Just as Parkinson’s disease (PD) affects movements in other parts of the body, it can affect muscles of the face, mouth, and throat, leading to problems with speech and swallowing. People with PD may experience voice problems during the course of their disease. The problems tend to increase as the disease progresses but may occur at any stage. Speech is one way we communicate and stay socially engaged, but facial expressions and gestures also convey meaning and intent. Thus, PD can hamper communication in multiple ways. Some signs of voice problems include feedback that you are speaking too quickly or slowly, being told that companions cannot hear or understand you clearly or having to strain to speak loudly enough to be heard. Darla Freeman is a Speech-Language Pathologist at the Florida Center for Voice and Swallowing in Tampa with special interests in the evaluation, diagnosis, and management of voice disorders. In this podcast, she discusses voice problems in PD, some methods to alleviate them, and overall communication.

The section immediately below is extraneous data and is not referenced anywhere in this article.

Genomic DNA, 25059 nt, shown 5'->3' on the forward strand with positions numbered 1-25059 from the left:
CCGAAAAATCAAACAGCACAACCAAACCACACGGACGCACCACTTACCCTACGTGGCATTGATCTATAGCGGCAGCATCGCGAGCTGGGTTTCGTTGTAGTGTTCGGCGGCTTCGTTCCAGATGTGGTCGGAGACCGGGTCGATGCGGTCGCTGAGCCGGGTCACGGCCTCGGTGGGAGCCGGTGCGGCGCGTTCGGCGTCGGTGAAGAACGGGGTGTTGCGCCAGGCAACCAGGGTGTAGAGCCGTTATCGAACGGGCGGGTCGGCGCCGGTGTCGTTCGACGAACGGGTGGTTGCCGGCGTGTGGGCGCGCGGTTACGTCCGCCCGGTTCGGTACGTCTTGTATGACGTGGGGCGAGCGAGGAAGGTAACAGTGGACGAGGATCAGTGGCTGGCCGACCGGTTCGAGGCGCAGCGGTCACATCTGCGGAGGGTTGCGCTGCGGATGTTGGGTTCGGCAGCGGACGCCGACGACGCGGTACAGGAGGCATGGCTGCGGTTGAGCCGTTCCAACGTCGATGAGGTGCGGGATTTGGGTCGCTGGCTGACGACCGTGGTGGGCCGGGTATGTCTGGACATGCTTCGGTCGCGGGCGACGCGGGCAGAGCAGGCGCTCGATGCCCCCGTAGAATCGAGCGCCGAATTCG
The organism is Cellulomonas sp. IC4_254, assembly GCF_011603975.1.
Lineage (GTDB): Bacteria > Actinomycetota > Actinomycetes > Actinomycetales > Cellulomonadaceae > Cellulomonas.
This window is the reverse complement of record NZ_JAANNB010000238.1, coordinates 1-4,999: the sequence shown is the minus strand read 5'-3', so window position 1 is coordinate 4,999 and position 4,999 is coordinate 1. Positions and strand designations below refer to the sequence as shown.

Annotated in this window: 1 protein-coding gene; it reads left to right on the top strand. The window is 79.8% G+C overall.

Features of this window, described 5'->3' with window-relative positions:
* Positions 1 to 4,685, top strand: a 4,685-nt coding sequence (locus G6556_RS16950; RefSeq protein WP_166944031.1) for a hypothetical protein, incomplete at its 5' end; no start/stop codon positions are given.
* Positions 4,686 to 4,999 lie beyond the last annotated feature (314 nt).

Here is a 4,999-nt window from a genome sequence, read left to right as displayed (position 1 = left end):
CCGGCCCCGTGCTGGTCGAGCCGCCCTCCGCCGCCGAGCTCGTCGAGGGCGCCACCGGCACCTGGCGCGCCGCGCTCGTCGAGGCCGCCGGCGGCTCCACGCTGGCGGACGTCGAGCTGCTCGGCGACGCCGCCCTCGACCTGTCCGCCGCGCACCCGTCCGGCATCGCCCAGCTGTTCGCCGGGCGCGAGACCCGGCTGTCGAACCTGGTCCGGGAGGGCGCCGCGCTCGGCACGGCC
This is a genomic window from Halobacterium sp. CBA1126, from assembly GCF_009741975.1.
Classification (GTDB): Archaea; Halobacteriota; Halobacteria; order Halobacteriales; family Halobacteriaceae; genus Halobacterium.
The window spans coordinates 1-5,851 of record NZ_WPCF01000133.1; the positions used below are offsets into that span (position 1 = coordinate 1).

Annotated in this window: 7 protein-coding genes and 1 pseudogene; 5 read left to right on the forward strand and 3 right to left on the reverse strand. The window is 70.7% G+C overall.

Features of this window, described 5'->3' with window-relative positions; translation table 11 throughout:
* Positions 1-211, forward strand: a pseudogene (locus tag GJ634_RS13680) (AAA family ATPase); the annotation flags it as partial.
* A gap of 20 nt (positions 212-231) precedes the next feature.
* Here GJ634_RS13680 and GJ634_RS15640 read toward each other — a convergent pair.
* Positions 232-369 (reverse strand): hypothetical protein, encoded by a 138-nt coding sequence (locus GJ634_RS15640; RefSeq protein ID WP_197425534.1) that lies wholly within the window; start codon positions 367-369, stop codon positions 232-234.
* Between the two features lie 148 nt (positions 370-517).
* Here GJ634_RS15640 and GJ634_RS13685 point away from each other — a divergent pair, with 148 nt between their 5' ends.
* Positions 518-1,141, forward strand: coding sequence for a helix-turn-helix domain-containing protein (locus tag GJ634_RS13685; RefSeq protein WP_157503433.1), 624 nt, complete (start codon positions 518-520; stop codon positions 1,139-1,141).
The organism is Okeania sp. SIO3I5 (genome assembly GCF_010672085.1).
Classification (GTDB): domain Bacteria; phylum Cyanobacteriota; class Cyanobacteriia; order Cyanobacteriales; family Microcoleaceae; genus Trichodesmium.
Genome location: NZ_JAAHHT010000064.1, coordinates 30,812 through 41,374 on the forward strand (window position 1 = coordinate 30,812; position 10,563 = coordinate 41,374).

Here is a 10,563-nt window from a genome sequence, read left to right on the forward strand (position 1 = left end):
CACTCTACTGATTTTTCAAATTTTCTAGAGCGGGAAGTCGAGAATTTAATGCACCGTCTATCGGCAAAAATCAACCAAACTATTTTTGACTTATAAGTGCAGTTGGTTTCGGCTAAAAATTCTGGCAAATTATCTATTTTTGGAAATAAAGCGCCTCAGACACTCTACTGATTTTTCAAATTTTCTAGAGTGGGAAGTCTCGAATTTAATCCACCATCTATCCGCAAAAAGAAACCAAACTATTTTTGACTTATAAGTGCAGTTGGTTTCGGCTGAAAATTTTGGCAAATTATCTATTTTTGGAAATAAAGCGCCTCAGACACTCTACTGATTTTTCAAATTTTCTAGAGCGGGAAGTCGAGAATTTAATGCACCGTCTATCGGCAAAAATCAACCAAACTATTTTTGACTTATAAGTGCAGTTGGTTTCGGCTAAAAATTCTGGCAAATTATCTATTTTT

Released: June 4, 2019
For all of our Substantial Matters podcast episodes, visit Parkinson.org/Podcast.